Some sites do not let you enter links, pictures, or video without purchasing a package.  Other sites allow one of these features at the starving moocher level, and charge to upgrade from there.  I have found PR Log to allow all three even on their free service.  Disadvantages? Well, you have to write your own press release complete with snazzy caption to captivate the attention of the masses.  Is that easy? No way, but if you don’t get the results you want then you try again–FREE.  Another great perk that many free services do not offer is stats.  PR Log allows you to see the stats on your press release, this way you can see through trial and error what works best.

What I have noted is that having a catchy headline that pertains to something pertinent in the news or media is best.  Find a way to tie in your caption to the news. For father’s day my caption entailed my book being a great story about a father-son relationship. For Independence Day, my caption spoke of how the men in my story were always at battle.  My last caption spoke of Lou Gehrig’s disease in order to try and catch a new type of audience.  I have six releases out in all through PR Log and found that the ones sticking with the times and the one specific to a cause had the greatest amount and quickest views.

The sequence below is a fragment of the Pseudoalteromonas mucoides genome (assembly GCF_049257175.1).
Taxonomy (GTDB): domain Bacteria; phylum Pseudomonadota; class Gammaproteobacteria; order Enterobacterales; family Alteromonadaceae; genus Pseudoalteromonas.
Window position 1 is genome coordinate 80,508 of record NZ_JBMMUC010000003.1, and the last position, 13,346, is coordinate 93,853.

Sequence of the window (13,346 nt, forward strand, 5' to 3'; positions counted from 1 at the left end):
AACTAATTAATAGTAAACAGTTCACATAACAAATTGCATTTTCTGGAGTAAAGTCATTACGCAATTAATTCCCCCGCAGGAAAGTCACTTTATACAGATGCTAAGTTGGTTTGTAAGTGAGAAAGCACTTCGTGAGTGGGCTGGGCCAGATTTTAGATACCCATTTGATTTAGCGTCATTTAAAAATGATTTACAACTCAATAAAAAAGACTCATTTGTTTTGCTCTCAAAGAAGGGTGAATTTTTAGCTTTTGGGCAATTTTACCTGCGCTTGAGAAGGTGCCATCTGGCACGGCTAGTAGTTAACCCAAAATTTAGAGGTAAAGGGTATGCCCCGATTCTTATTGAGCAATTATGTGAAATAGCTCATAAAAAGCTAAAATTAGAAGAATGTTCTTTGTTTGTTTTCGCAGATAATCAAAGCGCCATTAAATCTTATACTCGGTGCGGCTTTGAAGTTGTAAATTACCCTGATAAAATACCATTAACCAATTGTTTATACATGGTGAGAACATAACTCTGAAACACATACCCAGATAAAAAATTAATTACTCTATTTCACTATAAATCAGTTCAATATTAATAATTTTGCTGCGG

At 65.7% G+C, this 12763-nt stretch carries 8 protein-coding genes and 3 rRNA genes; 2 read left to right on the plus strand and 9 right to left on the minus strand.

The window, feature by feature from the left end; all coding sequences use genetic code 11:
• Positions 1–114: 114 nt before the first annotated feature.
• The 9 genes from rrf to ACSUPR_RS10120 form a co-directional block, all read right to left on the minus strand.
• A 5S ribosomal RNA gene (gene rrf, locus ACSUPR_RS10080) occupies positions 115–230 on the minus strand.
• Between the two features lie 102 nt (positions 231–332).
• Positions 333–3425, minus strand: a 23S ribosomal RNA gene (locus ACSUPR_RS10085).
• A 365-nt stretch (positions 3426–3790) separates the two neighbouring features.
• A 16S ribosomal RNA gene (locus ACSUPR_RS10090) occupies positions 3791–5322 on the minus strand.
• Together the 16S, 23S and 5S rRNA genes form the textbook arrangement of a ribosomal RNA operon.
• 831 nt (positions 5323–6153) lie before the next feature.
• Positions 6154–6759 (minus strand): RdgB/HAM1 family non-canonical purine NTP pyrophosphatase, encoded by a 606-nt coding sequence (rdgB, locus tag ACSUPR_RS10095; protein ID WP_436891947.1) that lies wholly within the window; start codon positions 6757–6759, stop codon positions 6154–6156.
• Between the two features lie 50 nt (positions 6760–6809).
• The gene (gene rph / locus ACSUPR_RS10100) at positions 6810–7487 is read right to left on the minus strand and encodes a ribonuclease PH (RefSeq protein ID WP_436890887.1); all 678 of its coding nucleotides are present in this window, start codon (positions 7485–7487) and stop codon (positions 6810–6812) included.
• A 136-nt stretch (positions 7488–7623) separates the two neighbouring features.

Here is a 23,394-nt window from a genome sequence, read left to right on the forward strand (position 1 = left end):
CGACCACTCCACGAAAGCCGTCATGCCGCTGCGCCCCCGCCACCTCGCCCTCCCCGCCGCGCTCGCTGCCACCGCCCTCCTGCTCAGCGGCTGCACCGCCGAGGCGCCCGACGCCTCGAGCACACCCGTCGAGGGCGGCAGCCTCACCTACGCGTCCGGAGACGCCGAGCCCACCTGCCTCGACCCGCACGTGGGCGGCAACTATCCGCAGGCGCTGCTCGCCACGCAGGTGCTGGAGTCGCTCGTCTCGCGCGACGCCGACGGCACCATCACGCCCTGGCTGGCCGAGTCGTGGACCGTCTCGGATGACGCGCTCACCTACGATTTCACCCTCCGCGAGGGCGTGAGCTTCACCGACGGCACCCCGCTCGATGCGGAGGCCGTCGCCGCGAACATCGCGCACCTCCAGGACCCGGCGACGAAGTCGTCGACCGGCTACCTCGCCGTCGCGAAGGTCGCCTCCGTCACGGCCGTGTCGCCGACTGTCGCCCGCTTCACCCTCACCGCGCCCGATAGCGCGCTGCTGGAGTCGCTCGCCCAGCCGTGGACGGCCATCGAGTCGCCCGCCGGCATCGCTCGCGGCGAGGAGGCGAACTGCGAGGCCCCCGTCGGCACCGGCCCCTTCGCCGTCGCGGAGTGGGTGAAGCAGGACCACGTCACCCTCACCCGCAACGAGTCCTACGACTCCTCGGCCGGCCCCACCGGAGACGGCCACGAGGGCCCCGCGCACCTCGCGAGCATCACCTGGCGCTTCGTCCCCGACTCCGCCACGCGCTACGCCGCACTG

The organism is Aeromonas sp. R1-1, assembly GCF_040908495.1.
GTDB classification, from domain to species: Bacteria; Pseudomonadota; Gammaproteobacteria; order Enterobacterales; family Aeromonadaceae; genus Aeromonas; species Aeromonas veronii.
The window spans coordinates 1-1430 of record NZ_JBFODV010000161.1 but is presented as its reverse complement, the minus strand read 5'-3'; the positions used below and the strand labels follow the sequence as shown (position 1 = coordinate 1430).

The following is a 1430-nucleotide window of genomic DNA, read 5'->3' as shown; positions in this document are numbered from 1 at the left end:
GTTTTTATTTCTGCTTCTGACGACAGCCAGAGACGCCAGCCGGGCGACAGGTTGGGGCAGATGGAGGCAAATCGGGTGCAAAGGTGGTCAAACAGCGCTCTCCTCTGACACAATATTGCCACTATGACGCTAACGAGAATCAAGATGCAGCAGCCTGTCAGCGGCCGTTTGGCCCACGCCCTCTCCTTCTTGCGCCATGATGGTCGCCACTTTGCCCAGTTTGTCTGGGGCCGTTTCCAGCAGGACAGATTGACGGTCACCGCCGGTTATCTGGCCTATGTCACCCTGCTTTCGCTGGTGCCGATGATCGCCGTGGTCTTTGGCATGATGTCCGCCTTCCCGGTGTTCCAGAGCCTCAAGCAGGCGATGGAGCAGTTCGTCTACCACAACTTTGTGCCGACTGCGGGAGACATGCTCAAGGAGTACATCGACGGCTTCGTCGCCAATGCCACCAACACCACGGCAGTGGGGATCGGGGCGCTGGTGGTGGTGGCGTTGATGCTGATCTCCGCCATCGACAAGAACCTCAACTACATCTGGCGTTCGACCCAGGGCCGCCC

Does that help my sales? Not really, but that is hard to say since I can only check sales through Amazon.  I have not seen a huge spike in sales through Amazon after the press release, that doesn’t mean the book is not being purchased through Barnes & Noble, Chapters, Nook, or Ibookstore.  What I do see is a spike to my book website and personal website along with new hits to my book trailer.  I have tested this by not doing any other pr work the day before or after sending out a release, and “the survey says;” the spikes come within 48 hours of a press release.  Awesome.